Security, watermelon and the National Museum

30 07 2009
Goats being hearded through Kabul rush hour

Goats being hearded through Kabul rush hour

Not surprisingly traffic in Kabul is erratic and one of the biggest dangers we face. Although I’ve not seen any injuries serious accidents are a common sight. Cars are mostly second hand from neighbouring countries, both right and left hand drive.  The police stop and search cars on impulse, often looking for a reason to keep you hoping that you’ll bribe them. They are armed yet young so you keep calm and let the driver do the talking. Apparently the regular searches in Kabul have uncovered large quantities of guns and drugs.
On the other hand I’ve had two or three encounters with heavy security in the last week or so.

Pottery student working in the sun outside the ceramics school
Pottery student working in the sun outside the ceramics school

The last, a Turquoise Mountain party with most of Kabul’s ambassadors (including all five american ones) was here in the fort. The US special forces guys couldn’t believe such tranquility existed in Kabul and took it in turns to go and relax under the pergola for their “10 minutes of holiday”. 30 armoured cars lined up outside with double that number of security personel is a stark demonstration of another state of mind that exists in this troubled city. TM have started to clamp down on our own security. I think I will go to Istanbul for a week during the elections. It will be, as the Chinese say ‘interesting times’ here but not much fun corralled in the fort.

Afghan of the Week - Nural Gar, Head Mason

Afghan of the Week - Nural Gar, Head Mason. From Kabul his tribe is Tajik and he smokes a lot of hashish. Age:41

Building – In contrast to last week’s positive progress on site I stopped the masons working for the day on Monday. Patches of poor quality stonework had started to appear. I put the site to work tanking the foundations and digging lime pits instead. It is time to get a site engineer. I would involve a junior architect but their single-track training and inflated egos make them difficult to work with let alone mentor. Also they refuse to wear site boots, I think because they find it demeaning. I am still looking for size 11 safety boots, my walking boots have to do for now as it is still far too hot for my steel toe-capped wellies. There is a trainee site engineer who may work out; Jawad from Ghazni. Enthusiastic, bright and straight out of college he will need to improve his English to make my life any easier as I take on some of TM’s more ambitious plans for Murad Khane. Nural Hak is doing his best to improve my Dari as the teacher shows no sign of coming back from the States. Afghan of the week is my head mason, Nural Gar also know as Okhgarseb, a deferential term as a relation of a religious leader called Gar. He’s going to be crucial when it comes to building the stone stairs and windows. We’ve made a 1:1 model of the window out of mud and straw which goes a long way to understanding the stonework involved.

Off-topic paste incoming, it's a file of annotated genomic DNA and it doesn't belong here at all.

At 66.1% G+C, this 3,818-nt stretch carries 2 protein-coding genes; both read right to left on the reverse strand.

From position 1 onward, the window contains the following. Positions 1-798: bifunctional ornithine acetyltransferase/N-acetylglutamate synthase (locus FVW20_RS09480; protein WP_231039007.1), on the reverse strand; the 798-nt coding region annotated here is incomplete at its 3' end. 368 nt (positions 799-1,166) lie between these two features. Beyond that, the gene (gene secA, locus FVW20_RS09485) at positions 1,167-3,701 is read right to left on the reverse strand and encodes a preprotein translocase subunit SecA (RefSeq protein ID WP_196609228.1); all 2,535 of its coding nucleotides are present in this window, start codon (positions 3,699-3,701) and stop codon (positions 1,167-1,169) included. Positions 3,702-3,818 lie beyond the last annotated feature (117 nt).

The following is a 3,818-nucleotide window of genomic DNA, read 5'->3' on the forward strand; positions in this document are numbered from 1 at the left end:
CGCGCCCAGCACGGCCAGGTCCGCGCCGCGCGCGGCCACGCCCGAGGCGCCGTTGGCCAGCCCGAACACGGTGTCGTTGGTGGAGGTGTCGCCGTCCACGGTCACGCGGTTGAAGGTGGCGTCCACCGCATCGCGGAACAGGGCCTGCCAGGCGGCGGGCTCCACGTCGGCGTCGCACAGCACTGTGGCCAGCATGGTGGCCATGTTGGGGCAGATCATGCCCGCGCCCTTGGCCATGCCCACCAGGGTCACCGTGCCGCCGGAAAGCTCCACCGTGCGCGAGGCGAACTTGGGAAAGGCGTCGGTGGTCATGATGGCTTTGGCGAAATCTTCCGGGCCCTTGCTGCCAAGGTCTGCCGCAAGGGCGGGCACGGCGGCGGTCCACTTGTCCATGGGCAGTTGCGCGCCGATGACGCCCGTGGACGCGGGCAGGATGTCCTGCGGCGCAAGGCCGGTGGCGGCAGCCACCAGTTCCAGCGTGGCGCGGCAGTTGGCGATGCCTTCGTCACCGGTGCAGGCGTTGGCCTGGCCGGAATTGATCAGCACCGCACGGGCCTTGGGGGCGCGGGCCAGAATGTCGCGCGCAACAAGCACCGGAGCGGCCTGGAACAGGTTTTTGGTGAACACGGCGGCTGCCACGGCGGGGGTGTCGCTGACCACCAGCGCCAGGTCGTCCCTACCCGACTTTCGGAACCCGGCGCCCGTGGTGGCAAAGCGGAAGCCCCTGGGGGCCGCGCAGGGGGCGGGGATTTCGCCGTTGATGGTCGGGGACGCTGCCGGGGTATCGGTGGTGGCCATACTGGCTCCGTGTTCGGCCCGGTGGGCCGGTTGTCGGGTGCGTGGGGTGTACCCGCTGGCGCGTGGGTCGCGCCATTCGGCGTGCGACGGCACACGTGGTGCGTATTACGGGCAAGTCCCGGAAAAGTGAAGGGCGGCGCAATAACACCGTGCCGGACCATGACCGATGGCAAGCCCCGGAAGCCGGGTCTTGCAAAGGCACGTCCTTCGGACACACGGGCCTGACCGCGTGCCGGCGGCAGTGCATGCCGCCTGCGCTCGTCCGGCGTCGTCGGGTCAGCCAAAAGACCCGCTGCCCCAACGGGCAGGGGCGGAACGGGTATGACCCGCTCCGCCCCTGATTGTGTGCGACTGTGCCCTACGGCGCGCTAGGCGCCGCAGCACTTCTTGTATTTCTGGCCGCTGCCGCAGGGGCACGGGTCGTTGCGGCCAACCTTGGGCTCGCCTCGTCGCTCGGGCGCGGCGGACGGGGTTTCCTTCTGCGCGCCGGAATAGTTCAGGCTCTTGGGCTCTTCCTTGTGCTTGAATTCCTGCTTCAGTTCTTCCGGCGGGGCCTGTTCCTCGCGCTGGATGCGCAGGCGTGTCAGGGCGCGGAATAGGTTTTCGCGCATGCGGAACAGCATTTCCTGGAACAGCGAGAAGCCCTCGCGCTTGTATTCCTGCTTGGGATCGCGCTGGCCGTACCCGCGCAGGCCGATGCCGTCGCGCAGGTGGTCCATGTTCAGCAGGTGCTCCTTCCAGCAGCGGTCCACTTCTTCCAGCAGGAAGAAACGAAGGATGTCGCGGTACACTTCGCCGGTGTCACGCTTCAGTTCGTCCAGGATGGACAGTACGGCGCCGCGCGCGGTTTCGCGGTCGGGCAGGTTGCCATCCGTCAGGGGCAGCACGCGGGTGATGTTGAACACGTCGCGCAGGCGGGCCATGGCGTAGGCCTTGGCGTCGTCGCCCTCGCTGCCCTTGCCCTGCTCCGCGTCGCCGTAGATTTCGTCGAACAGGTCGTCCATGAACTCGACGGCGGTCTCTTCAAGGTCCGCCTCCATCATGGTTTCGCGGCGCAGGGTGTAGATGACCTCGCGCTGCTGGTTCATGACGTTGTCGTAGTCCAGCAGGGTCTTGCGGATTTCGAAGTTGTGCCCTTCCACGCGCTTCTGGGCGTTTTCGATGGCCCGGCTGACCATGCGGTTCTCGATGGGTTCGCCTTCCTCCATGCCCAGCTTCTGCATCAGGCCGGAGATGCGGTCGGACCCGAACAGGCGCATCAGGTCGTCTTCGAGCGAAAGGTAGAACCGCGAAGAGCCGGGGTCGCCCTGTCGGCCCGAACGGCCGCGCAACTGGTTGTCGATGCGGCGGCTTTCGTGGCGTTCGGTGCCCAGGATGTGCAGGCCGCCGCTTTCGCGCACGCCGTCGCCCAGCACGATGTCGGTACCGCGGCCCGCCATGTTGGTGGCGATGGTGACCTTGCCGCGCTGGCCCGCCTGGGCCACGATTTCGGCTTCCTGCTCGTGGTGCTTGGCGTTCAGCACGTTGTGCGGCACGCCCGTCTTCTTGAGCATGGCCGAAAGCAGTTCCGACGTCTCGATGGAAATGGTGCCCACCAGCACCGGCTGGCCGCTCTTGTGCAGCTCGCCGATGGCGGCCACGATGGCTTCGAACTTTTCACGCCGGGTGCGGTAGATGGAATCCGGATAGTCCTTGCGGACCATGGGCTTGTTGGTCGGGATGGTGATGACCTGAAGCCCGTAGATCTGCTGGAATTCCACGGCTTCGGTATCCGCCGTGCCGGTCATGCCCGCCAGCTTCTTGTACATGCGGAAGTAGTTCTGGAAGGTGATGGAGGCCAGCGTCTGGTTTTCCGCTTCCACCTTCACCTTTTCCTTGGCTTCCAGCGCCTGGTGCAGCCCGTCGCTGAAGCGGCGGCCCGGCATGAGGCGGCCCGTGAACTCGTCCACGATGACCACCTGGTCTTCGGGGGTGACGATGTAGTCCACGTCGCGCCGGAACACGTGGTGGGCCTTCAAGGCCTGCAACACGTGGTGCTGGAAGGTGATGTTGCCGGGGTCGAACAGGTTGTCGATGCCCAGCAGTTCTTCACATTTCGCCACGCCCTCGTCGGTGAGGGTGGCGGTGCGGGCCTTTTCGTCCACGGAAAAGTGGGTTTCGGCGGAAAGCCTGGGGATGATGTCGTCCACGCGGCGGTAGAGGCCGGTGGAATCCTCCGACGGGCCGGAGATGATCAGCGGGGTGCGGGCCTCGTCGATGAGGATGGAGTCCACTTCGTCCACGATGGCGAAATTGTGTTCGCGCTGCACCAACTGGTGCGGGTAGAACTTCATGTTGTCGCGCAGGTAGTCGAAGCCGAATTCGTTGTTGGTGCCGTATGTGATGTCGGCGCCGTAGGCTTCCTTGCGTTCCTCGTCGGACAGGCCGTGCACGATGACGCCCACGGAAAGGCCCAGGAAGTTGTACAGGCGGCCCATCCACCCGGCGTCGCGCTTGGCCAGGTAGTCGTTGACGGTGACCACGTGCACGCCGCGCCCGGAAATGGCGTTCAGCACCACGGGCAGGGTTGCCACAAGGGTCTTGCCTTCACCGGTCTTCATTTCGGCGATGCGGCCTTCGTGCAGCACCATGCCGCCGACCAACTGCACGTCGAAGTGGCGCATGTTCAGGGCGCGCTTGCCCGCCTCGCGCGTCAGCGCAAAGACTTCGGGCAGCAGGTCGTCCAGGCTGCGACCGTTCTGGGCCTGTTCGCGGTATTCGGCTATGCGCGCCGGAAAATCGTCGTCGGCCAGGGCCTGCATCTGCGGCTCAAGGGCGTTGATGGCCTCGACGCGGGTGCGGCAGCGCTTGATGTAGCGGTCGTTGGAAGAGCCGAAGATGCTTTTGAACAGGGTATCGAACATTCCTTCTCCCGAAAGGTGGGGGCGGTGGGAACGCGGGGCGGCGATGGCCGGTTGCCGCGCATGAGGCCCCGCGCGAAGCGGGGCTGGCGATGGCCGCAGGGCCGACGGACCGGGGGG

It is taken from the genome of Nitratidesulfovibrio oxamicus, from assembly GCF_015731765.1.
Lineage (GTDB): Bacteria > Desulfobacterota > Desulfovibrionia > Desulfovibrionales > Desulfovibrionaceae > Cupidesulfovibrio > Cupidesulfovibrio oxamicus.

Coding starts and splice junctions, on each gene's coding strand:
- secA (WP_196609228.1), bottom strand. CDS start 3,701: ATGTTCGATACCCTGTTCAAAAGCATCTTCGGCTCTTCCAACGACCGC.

11 am watermelon break from the heat and stonework

11 am watermelon break from the heat and stonework

This week’s on-site snack is water melon, not as exotic as fresh almonds but ideal mid morning as the heat starts to make work tough. I had a photo of lunch with all the MK team but my characterful camera has walked so another time. During lunch today there was the sound of a shot probably less than 50 metres away although difficult to tell exactly between the between courtyards. No one really noticed although we all recalled it afterwards.

The shell of the National Museum outside Kabul in 2003 before recent repair

The shell of the National Museum outside Kabul in 2003 before recent repair

A small group of us went to the National Museum to the south of the city near the palaces at Darulaman to see the handfull of items on display. Until the Taleban ravages of 2001 this held a truly significant body of artefacts from this part of the world. What the Teleban didn’t steal or destroyed subsequently ended up on the Blackmarket and is probably to found in an antiques shop or collection a few miles from wherever you are reading this. The remaining 10% is now stored in secret caches across Kabul waiting until the ANA and ISAF forces have solved the security situation in Afghanistan. They may well be clearing a thick layer of dust by the time it is put back on public display.

Duncan DJ

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